COVID-19 In DFW Oct. 25-Oct. 31: Cases are on the decline, and kids can get shots soon
With cases declining in North Texas, some schools are also dropping mask mandates. Meanwhile, the FDA paves the way for kids 5 to 11 to get the COVID vaccine.
For the latest on the pandemic in North Texas, visit KERA News' COVID-19 Live Updates page.
Saturday, Oct. 30
Dallas County lowers COVID-19 risk level
Dallas County's public health committee lowered the COVID-19 risk level Friday night from the highest level, red, which indicates a high risk of transmission, to orange, which encourages residents to use "extreme caution."
Dallas County Judge Clay Jenkins said in a statement Friday the decision comes as COVID-19 metrics continue to improve.
"It’s important to note that we need everyone to continue to make good decisions, have courageous conversations about getting the unvaccinated [vaccinated], continue to watch your distance and mask in indoor settings or when you can’t adequately distance at an outdoor event," Jenkins said. "Last year we saw a bump around Halloween and with the holidays and we want to avoid that this year and continue this good trend."
Friday, Oct. 29
FDA paves way for Pfizer COVID-19 vaccinations in young kids
The Food and Drug Administration on Friday paved the way for children ages 5 to 11 to get Pfizer’s COVID-19 vaccine.
The FDA cleared kid-size doses — just a third of the amount given to teens and adults — for emergency use, and up to 28 million more American children could be eligible for vaccinations as early as next week.
One more regulatory hurdle remains: On Tuesday, advisers to the Centers for Disease Control and Prevention will make more detailed recommendations on which youngsters should get vaccinated, with a final decision by the agency’s director expected shortly afterwards.
Read the fully story by theAssociated Press.
Thursday, Oct. 28
Some Texas school districts lift mask mandates
Some school districts across the state suspended their mask mandates this week, citing declining COVID-19 cases. Crowley ISD's ended today. Michael McFarland is the superintendent of the North Texas district.
“Now, over the past six weeks, there’s been a significant decrease in the number of COVID infections among our students and staff," he said. "In Tarrant County, the number of new cases and the positivity rate are also rapidly declining, and the capacity of our local hospitals is improving. This is all great news.”
Other districts that lifted their mask mandates this week include Garland ISD — which is also in North Texas — and Lufkin ISD in East Texas.
However, the Lufkin ISD superintendent says face coverings will be required again after Thanksgiving. All of the mask policies defied the governor's order banning such mandates.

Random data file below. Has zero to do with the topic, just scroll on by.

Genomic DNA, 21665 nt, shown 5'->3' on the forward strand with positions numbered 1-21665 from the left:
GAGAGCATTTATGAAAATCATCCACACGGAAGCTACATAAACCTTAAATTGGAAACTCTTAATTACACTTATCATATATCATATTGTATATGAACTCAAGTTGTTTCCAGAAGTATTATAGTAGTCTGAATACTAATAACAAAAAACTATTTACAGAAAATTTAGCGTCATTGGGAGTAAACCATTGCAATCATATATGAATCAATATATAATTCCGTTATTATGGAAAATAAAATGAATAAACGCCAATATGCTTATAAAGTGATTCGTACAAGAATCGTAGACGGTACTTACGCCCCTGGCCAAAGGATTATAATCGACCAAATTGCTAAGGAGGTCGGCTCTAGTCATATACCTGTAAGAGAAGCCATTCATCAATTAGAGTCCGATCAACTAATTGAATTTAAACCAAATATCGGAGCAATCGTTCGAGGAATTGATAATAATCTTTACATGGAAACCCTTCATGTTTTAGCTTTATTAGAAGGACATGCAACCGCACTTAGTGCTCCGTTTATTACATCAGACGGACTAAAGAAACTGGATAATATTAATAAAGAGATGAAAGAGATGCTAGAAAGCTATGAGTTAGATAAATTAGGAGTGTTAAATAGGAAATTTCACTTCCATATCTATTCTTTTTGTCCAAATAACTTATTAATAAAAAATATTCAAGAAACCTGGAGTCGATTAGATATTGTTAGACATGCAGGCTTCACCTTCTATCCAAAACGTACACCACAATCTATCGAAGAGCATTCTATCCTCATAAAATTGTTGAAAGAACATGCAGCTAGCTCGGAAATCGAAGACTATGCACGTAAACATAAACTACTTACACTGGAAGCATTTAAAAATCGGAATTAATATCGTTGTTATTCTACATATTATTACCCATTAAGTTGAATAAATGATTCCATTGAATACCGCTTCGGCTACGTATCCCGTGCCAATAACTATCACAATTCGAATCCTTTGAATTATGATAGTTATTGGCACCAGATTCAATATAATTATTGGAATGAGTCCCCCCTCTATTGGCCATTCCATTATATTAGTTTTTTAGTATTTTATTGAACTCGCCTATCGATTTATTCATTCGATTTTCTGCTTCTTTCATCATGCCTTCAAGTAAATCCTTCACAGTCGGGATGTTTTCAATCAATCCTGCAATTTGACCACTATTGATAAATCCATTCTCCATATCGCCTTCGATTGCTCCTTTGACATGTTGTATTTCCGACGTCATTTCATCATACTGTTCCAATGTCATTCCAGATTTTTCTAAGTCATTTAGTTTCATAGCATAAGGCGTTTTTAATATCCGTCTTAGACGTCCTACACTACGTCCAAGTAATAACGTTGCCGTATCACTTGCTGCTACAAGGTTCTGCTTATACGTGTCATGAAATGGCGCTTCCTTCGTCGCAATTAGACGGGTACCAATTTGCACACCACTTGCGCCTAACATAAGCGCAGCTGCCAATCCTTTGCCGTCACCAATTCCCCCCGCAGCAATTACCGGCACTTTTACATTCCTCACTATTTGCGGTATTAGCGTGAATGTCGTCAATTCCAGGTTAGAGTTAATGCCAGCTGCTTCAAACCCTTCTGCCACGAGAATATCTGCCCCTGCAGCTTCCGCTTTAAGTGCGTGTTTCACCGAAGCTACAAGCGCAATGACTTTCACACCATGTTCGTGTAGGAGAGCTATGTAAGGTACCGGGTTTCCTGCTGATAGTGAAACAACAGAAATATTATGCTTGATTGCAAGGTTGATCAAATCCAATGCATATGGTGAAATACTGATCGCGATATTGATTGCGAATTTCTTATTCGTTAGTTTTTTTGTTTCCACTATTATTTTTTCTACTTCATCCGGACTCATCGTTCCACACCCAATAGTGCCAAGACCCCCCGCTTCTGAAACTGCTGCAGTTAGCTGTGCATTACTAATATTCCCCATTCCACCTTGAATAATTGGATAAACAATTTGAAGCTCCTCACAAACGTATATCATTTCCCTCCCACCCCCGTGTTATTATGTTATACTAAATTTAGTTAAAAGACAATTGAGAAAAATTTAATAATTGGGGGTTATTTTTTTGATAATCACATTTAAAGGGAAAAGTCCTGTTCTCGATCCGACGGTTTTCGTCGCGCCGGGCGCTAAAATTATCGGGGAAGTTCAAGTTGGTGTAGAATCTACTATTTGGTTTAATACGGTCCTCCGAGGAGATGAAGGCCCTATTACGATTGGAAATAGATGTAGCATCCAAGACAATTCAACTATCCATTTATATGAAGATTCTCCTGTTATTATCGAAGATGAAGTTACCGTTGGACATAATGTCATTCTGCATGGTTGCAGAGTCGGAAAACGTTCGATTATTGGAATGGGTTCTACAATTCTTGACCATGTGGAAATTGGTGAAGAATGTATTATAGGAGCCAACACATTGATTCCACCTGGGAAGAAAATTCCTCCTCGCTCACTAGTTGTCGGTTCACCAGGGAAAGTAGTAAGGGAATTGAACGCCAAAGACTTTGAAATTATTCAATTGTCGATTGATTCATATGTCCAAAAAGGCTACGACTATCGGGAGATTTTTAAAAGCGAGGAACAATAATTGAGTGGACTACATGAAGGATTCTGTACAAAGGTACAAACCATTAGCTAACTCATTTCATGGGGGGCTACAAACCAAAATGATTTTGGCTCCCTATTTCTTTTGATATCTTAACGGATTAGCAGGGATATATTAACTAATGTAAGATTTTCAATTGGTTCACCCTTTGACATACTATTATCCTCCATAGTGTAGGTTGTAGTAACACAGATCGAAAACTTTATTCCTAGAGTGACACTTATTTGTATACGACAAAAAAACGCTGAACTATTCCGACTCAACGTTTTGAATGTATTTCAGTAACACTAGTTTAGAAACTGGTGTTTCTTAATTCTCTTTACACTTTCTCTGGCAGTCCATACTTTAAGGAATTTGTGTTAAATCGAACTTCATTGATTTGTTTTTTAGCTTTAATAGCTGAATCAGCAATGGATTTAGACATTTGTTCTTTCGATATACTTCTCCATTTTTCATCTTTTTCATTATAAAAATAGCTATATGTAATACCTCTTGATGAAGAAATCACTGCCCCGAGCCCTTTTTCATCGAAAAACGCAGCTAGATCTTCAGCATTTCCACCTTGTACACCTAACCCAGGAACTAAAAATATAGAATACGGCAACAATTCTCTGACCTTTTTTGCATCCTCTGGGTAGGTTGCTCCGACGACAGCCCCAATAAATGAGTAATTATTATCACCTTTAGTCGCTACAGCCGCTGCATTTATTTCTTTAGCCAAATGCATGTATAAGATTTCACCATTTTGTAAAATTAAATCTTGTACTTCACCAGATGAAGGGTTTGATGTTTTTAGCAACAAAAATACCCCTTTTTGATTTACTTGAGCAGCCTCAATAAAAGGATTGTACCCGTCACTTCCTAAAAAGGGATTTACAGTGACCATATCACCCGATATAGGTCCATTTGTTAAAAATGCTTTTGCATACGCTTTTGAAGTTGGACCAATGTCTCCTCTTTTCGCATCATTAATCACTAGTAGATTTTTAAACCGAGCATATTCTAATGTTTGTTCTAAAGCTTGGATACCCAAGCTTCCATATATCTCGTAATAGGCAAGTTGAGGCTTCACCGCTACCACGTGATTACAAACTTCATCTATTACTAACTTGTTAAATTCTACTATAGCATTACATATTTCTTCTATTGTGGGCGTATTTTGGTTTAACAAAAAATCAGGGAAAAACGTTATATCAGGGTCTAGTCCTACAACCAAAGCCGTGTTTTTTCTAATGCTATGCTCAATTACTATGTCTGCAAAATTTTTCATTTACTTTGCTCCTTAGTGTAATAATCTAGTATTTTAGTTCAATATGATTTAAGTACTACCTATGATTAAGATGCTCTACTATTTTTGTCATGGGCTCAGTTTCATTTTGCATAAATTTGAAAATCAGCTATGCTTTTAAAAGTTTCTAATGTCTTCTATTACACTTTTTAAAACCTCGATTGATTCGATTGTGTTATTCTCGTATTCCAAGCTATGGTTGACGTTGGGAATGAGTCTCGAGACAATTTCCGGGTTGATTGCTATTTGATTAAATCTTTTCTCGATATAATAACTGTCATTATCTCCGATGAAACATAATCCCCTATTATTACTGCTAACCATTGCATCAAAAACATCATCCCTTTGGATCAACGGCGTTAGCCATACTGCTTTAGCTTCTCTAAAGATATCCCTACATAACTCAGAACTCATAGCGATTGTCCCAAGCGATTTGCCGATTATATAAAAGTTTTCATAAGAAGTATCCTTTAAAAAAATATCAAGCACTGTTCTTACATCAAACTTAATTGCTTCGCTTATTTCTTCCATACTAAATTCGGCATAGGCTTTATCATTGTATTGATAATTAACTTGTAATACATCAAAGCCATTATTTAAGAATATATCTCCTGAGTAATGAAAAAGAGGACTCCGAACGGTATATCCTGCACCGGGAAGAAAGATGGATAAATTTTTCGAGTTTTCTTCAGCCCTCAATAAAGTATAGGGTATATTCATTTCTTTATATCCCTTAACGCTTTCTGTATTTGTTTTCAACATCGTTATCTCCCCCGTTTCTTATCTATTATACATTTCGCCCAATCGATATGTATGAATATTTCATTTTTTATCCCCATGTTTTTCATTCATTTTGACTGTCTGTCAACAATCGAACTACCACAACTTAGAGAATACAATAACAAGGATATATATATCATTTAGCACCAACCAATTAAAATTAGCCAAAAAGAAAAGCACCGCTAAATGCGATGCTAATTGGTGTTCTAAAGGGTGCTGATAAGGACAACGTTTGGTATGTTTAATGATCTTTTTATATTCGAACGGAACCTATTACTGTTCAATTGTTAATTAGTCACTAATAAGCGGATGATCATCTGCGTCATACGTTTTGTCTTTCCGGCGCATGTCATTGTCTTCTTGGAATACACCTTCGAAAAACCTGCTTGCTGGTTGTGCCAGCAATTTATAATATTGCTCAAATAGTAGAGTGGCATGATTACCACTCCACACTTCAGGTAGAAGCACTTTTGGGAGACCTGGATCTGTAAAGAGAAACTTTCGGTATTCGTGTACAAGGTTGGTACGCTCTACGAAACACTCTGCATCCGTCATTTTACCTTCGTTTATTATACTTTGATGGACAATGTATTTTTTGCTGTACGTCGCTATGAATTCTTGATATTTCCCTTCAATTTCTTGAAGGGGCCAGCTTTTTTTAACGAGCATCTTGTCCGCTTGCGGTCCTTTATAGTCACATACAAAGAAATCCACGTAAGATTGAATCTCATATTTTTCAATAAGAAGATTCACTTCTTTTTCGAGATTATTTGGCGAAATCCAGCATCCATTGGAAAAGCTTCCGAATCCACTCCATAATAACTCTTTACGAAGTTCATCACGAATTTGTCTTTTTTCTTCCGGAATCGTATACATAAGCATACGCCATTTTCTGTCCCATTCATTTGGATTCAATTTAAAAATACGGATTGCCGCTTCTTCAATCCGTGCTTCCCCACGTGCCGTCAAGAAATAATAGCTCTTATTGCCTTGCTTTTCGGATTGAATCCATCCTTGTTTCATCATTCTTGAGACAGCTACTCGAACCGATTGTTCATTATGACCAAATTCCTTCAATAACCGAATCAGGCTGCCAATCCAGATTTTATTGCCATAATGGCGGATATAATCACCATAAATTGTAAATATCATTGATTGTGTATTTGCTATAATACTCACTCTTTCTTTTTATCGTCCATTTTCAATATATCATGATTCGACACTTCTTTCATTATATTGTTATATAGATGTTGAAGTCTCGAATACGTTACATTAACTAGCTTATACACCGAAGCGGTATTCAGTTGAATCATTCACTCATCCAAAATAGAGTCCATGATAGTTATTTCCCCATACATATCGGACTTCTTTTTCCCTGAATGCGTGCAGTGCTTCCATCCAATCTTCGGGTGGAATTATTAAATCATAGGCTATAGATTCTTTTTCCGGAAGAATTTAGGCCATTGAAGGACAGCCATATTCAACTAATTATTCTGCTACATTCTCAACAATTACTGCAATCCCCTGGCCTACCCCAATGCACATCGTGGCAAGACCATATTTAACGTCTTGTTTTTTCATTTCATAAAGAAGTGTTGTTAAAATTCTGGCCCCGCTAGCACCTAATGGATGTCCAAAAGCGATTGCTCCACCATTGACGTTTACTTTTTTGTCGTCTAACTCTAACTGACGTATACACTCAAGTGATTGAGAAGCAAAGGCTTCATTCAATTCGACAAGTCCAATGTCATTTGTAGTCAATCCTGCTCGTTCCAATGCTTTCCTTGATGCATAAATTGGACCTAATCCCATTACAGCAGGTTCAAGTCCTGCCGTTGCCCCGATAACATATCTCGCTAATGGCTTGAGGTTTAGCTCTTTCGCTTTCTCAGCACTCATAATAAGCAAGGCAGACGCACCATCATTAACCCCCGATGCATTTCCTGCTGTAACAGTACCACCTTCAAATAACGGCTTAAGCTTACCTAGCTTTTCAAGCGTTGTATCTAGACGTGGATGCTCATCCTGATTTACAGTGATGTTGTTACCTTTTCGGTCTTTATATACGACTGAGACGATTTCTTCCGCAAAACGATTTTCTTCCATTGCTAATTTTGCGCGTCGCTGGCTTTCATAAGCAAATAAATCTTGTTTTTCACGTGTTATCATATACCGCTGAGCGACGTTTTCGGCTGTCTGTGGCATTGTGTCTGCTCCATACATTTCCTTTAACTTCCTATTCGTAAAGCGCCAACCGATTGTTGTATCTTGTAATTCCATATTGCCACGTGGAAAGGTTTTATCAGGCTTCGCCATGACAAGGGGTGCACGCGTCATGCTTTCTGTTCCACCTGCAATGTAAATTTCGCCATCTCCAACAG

Some immunocompromised people can get a 4th vaccine shot
The Centers for Disease Control and Prevention (CDC) now says people who are immunocompromised can get a fourth COVID vaccine six months after their third shot.
People who have compromised immune systems sometimes need three shots of the mRNA vaccines to generate immunity against the COVID virus. So, their third shot technically isn’t a booster.
Dr. Tracey Baas of Texas Biomed and the vaccine development center of San Antonio says that means they may need a fourth shot after six months to boost their immunity.
“Most likely because they are immunocompromised, they will, this is something that will have to be decided by that person and their healthcare provider," she said.
Wednesday, Oct. 27
Texas doctor explains approval process for Pfizer's pediatric vaccine
An FDA Advisory panel voted Tuesday to recommend Pfizer’s pediatric COVID-19 vaccines for 5 to 11-year-olds.
Dr. Louis Appel is president-elect of the Texas Pediatric Society. He told Texas Standard that’s just the first step.
"After the FDA makes their determination, then the CDC meets next week on November 2nd and 3rd to provide the formal guidance," he said. "Then after the CDC’s advisory group makes that recommendation to the CDC director, the CDC director provides the final recommendations.”
In anticipation of the pediatric shots receiving federal emergency authorization next month, Texas health officials have already pre-ordered 1.3 million doses. About 2.9 million Texas kids would be eligible.
Tuesday, Oct. 26
Dallas Mayor Eric Johnson Tests Positive For COVID-19
Dallas Mayor Eric Johnson on Tuesday announced he’s tested positive for the coronavirus. Johnson, who is fully vaccinated, said he's experiencing mild COVID-19 symptoms. His wife has tested negative.
The mayor said he'll miss Wednesday’s Dallas City Council meeting and other events this week.
Johnson is encouraging Dallas residents to get vaccinated and receive booster shots when they're eligible.
Texas officials are preparing for government approval of COVID-19 vaccines for kids 5 to 11
About 1.3 million doses of the Pfizer pediatric vaccine have been ordered for Texas under a government process called “pre-order prior to launch.”.